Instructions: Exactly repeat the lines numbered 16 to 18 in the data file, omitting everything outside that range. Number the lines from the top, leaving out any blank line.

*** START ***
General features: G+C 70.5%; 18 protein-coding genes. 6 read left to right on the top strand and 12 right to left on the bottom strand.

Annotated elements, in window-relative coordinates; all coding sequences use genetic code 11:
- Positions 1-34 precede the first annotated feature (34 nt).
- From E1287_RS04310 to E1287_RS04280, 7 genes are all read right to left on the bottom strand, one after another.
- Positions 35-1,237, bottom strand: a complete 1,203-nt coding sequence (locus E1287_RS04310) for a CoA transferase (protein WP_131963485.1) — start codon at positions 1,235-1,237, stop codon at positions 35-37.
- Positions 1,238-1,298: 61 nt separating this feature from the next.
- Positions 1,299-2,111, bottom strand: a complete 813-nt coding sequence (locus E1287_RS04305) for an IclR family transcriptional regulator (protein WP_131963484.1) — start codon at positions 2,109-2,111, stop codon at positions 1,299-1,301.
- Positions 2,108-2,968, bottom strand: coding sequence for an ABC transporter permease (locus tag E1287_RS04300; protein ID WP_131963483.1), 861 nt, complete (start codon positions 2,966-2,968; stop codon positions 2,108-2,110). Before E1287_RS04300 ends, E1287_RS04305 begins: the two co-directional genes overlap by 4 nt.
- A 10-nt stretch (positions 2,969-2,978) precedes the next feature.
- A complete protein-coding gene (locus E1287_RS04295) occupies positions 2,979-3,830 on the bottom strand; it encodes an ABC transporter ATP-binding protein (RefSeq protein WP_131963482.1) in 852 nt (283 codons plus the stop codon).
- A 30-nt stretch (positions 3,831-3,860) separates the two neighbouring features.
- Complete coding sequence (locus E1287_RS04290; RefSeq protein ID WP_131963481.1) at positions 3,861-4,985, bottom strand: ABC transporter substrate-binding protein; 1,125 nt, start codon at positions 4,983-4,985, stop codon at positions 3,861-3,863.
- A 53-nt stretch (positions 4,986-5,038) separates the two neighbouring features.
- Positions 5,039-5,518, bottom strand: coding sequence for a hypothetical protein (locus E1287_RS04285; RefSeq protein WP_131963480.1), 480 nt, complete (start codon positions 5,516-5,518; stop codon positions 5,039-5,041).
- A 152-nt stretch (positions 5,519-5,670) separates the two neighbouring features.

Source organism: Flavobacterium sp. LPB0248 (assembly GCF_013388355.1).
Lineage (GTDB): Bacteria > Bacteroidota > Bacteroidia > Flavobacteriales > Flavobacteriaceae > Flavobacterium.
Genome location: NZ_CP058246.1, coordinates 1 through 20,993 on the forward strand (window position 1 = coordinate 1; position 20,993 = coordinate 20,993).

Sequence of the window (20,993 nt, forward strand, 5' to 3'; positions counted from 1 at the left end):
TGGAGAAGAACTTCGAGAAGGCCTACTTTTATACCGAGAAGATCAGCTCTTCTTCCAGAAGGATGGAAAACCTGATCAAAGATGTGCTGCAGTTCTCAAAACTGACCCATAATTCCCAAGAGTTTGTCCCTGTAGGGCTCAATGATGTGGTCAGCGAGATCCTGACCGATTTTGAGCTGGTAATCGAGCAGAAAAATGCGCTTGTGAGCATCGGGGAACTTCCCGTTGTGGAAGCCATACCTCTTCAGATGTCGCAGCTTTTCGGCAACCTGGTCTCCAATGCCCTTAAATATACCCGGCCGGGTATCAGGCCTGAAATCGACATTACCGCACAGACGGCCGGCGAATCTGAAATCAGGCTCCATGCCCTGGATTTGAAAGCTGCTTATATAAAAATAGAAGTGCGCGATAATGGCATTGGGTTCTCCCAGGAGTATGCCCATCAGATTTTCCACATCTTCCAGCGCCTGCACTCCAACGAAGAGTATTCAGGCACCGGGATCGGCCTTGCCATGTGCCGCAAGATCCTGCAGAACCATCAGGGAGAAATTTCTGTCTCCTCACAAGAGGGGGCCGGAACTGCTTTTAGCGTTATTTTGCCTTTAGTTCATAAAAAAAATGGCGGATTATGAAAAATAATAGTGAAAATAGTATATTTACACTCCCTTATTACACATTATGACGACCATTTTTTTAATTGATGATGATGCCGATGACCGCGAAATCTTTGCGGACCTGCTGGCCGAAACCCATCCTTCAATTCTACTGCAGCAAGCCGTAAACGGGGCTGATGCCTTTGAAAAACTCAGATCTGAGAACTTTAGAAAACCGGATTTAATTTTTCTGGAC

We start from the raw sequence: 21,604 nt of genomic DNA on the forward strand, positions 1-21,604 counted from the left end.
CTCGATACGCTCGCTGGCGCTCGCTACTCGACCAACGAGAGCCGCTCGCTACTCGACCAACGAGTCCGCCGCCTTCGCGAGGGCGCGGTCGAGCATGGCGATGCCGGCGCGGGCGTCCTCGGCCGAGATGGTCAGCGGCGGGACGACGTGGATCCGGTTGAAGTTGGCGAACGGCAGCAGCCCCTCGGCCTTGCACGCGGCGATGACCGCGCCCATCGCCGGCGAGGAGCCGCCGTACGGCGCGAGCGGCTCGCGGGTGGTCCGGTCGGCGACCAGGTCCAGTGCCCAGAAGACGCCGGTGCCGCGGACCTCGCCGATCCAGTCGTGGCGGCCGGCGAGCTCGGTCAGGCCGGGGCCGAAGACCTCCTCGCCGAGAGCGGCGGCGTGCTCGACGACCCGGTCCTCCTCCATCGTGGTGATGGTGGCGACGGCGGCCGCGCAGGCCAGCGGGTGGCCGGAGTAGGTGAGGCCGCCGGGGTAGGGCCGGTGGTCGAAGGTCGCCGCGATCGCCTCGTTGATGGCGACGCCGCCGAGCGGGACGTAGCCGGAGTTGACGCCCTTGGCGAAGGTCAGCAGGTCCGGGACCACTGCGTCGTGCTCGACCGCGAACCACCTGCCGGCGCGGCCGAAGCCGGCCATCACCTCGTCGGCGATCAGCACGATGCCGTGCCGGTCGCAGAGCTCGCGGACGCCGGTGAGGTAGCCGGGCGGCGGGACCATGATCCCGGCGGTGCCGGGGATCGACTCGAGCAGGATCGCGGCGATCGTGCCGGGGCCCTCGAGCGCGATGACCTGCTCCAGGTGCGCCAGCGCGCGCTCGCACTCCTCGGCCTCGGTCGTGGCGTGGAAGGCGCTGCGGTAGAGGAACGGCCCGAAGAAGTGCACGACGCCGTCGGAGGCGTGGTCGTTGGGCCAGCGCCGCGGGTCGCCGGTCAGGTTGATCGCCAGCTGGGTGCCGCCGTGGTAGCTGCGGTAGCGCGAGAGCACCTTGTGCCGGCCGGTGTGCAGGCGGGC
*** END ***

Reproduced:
Source organism: Flavobacterium sp. LPB0248 (assembly GCF_013388355.1).
Lineage (GTDB): Bacteria > Bacteroidota > Bacteroidia > Flavobacteriales > Flavobacteriaceae > Flavobacterium.
Genome location: NZ_CP058246.1, coordinates 1 through 20,993 on the forward strand (window position 1 = coordinate 1; position 20,993 = coordinate 20,993).